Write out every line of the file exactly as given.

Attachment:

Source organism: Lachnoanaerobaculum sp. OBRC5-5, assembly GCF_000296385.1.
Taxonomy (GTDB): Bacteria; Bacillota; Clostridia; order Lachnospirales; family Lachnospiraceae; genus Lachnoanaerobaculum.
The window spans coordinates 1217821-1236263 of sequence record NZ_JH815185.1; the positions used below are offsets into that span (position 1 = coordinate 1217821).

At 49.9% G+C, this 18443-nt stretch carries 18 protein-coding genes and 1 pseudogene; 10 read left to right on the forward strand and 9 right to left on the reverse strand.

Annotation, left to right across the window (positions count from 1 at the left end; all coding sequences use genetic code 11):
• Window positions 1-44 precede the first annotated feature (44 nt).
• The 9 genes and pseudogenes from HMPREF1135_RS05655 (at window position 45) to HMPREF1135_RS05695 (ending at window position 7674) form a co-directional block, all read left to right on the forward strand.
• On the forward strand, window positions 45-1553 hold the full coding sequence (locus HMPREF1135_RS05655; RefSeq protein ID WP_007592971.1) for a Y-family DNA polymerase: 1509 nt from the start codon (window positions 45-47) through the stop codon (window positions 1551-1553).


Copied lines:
Source organism: Lachnoanaerobaculum sp. OBRC5-5, assembly GCF_000296385.1.
Taxonomy (GTDB): Bacteria; Bacillota; Clostridia; order Lachnospirales; family Lachnospiraceae; genus Lachnoanaerobaculum.
The window spans coordinates 1217821-1236263 of sequence record NZ_JH815185.1; the positions used below are offsets into that span (position 1 = coordinate 1217821).

At 49.9% G+C, this 18443-nt stretch carries 18 protein-coding genes and 1 pseudogene; 10 read left to right on the forward strand and 9 right to left on the reverse strand.

Annotation, left to right across the window (positions count from 1 at the left end; all coding sequences use genetic code 11):
• Window positions 1-44 precede the first annotated feature (44 nt).
• The 9 genes and pseudogenes from HMPREF1135_RS05655 (at window position 45) to HMPREF1135_RS05695 (ending at window position 7674) form a co-directional block, all read left to right on the forward strand.
• On the forward strand, window positions 45-1553 hold the full coding sequence (locus HMPREF1135_RS05655; RefSeq protein ID WP_007592971.1) for a Y-family DNA polymerase: 1509 nt from the start codon (window positions 45-47) through the stop codon (window positions 1551-1553).